When the East Polynesian ancestors of the Māori people came to New Zealand, they found a colder climate than the tropical one they had left behind. They brought a range of cord-making, knotting, netting and weaving skills with them. They also brought familiar plants they hoped to grow, including aute (paper mulberry), commonly used to make bark-cloth garments in the tropics.
However, aute did not grow well in New Zealand, and bark cloth was unsuitable for the temperate climate. Nonetheless aute retained an important place in the cultural memory and some chiefs still wore small pieces as ear adornment in the 18th century.
The closest endemic species to aute was the houhi, whauwhi, or houhere (regional names for ribbonwood or lacebark). It was probably used in early attempts to make bark cloth, but eventually long thin strips of inner bark were used in some regions to make flexible skirts or capes.
For most clothing purposes the new settlers adapted their existing technologies to semi-familiar plants with leaves that could be used in the same ways as tropical palms. Leaves were split into strips to be plaited, or mussel shells were used to strip out the fibre – these strong fibres were called muka or whītau according to the region. These plants included the harakeke (New Zealand flax), kiekie (a climbing vine), tī kōuka or whanake (cabbage trees), tōī (mountain cabbage tree), pīngao (golden sand sedge), wharawhara, kōwharawhara (Astelia species) and various grasses. Some supplied fibre, others were used for plaiting or interweaving, and some for both; but the variety of harakeke species became the primary choice.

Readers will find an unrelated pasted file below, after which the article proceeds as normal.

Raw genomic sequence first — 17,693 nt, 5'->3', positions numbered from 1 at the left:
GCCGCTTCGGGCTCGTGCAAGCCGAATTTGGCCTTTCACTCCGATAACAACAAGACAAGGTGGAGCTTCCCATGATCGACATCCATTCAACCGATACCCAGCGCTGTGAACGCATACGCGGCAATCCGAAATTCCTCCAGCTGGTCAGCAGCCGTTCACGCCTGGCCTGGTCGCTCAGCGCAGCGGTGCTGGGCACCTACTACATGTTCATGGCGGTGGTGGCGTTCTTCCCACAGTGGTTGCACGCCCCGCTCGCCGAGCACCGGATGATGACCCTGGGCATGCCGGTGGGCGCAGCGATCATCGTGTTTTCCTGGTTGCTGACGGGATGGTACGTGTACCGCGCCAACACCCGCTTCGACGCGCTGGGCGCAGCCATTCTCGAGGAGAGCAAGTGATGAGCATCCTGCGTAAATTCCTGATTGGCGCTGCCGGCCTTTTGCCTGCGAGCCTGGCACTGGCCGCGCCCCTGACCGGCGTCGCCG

Wearing the weka
A remnant of a stitched weka-skin garment was found at a schist cave burial site on the Strath Taieri Plain in 1881. Seams stitched with muka fibre are proof of a well-established practice probably dating back to the 13th century, as evidenced by bone needles and awls found at the Wairau Bar archaeological site. The seams have a form of knotted blanket stitch that has the advantage of not slipping or loosening during the sewing process. These skins offer evidence of how other bird skins may have been joined for use.
The discovery of a plentiful supply of large flightless birds must have been a huge bonus when Polynesians first arrived. Around 10 species of moa were hunted. The moa hunters were unlikely to have wasted the birds’ large feathered skins when needing garments for winter weather. A thin sliver of moa skin was discovered covering a seam on a remnant of weka cloak made long after moa had disappeared.
When moa became extinct it is likely that smaller ground birds such as kiwi, weka and kākāpō increased in importance as sources for food and clothing. Skins of all three species were sewn to make cloaks. Sometimes strips of skins were attached to warp yarns (the vertical threads) in early forms of woven textiles. Traditional stories tell of maro (frontal aprons) of red kākā feathers. In the late 18th century women were observed wearing maro made of bird skins.
Surrounded by water, New Zealand was rich in sea life. Kahu kekeno (sealskin cloaks) featured in stories, but had disappeared by the time of James Cook’s voyages in the late 1700s. A range of kahu kurī (dog-skin cloaks) had become the most prestigious garments by the later half of the 18th century. Some consisted of entire pelts stitched together. For others, rows of strips of skin were overlaid and attached to a firmly woven fibre base. This technique allowed the development of a variety of designs.